This Week in Health Care Reform - January 23rd, 2015
The President delivers the State of the Union address; with less than a month to go before open enrollment ends, the latest exchange tally puts overall signups on an encouraging trajectory; stakeholders continue to make the case for telehealth support; states stand pat ahead of the Supreme Court’s ruling; and, a key Administration official resigns.
Week in Review
SOTU: This week, the President delivered his sixth State of the Union address. While the political makeup of those in attendance has gone through some dramatic changes over those years, the President used this year’s address to declare a turning point for the country, leaving some to characterize the speech as having taken a somewhat defiant tone. Still, the bold agenda laid out by the President was certainly hard to misinterpret. And, despite pledging to protect his signature policies from Republican attacks, many were surprised by the omission of specific references to either the current open enrollment period or the HealthCare.gov website. In any event, with the speech fresh on the nation’s mind, thoughts now turn to where the country goes from here.
7.1M Enrollees: On the heels of the State of the Union, the latest enrollment numbers from the insurance exchange marketplace were also released this week. The updated tally points to more than 7.1 million Americans now having signed up for health care coverage, bringing enrollment closer to the Administration’s overall goal of 9.1 million enrollees by the end of the year. Perhaps the most encouraging takeaway, though, is that across the board, numbers for every state on HealthCare.gov are up from last year’s open enrollment period.
Telehealth Support: As an issue, telehealth continues to garner support from just about every stakeholder along the health care continuum. Not only does it help address the traditional barriers of access, cost, and convenience in the delivery of care, it connects patients and providers in ways that are limited only by the technology that’s available…that, and what’s now being identified as, the need for an investment in an enhanced network infrastructure. Concern has also been raised over the administrative burden that comes with the adoption of health IT in general, which some are urging the government to help alleviate.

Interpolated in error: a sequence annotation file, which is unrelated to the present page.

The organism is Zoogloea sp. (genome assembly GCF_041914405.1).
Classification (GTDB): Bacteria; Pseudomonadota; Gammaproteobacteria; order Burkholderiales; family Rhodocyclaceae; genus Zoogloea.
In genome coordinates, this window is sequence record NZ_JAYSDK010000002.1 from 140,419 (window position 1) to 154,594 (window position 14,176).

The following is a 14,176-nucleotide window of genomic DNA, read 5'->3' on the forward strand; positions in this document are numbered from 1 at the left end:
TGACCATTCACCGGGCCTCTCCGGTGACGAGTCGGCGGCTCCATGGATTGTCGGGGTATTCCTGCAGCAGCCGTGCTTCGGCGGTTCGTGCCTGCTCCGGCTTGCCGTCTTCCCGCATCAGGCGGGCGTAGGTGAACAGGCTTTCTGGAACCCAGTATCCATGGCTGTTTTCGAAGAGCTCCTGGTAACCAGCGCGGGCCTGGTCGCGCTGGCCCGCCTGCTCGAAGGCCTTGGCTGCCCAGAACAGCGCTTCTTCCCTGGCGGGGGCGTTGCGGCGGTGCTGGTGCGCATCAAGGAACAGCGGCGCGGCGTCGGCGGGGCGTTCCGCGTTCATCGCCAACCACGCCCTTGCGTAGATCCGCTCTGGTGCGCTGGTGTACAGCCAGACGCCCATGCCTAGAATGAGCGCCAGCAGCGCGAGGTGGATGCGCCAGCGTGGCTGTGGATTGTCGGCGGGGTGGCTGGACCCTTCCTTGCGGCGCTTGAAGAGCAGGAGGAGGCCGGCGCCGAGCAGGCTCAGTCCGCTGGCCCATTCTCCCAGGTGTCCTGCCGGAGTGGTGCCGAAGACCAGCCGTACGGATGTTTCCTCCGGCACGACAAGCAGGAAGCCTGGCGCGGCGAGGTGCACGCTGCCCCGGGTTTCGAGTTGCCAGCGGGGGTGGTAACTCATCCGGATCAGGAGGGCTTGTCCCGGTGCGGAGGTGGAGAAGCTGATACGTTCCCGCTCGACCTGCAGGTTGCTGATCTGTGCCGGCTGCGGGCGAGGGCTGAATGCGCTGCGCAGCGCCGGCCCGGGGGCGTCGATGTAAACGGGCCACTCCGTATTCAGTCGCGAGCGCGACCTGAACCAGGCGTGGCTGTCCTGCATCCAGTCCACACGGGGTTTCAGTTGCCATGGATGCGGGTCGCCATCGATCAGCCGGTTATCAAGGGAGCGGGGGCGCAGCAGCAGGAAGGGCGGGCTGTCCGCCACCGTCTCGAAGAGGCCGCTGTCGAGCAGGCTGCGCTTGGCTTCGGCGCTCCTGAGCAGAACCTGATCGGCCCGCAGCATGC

SCOTUS Response: The federal government this week filed its brief responding to opponents in the case challenging the insurance subsides extended to enrollees on the federal exchange. With Congressional Republicans already plotting their response should the Supreme Court strike down this critical piece of the health care law, states have largely retreated to the sidelines to allow the case to play out. And, while much attention has already been devoted to the macro-level impact of any such decision eliminating those subsidies, a clearer picture of who will really suffers has started to emerge.
CMS Resignation: Last Friday, Centers for Medicare & Medicaid Services (CMS) Administrator Marilyn Tavenner announced her intention to resign her post at the end of February. Her departure will come just two weeks after the close of the second open enrollment period on the exchanges. While the announcement came as something of a surprise, Tavenner took the opportunity in her farewell memo to her staff to highlight some of the agency’s accomplishments under her watch, such as the “…quality improvements in the Medicare Advantage program.” She will be replaced on an interim basis by Andy Slavitt, currently serving as second-in-command at CMS.
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